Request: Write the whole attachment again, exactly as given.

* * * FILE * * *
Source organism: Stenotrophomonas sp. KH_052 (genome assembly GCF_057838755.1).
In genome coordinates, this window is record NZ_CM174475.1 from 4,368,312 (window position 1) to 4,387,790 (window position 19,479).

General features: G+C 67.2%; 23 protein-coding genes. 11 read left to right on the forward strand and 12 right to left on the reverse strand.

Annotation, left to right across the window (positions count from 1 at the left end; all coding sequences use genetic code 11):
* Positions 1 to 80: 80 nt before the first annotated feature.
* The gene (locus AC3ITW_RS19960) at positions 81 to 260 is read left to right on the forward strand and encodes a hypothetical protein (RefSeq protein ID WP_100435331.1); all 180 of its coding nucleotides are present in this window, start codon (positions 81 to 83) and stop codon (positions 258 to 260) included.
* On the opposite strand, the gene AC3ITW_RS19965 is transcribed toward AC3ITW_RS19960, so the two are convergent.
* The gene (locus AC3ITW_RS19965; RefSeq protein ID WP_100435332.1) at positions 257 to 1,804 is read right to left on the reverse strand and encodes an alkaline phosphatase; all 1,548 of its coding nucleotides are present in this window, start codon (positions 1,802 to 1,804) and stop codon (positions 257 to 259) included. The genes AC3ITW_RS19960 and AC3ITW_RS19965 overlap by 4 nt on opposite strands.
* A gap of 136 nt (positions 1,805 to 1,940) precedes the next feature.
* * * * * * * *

Source organism: Stenotrophomonas sp. KH_052 (genome assembly GCF_057838755.1).
In genome coordinates, this window is record NZ_CM174475.1 from 4,368,312 (window position 1) to 4,387,790 (window position 19,479).

General features: G+C 67.2%; 23 protein-coding genes. 11 read left to right on the forward strand and 12 right to left on the reverse strand.

Annotation, left to right across the window (positions count from 1 at the left end; all coding sequences use genetic code 11):
* Positions 1 to 80: 80 nt before the first annotated feature.
* The gene (locus AC3ITW_RS19960) at positions 81 to 260 is read left to right on the forward strand and encodes a hypothetical protein (RefSeq protein ID WP_100435331.1); all 180 of its coding nucleotides are present in this window, start codon (positions 81 to 83) and stop codon (positions 258 to 260) included.
* On the opposite strand, the gene AC3ITW_RS19965 is transcribed toward AC3ITW_RS19960, so the two are convergent.
* The gene (locus AC3ITW_RS19965; RefSeq protein ID WP_100435332.1) at positions 257 to 1,804 is read right to left on the reverse strand and encodes an alkaline phosphatase; all 1,548 of its coding nucleotides are present in this window, start codon (positions 1,802 to 1,804) and stop codon (positions 257 to 259) included. The genes AC3ITW_RS19960 and AC3ITW_RS19965 overlap by 4 nt on opposite strands.
* A gap of 136 nt (positions 1,805 to 1,940) precedes the next feature.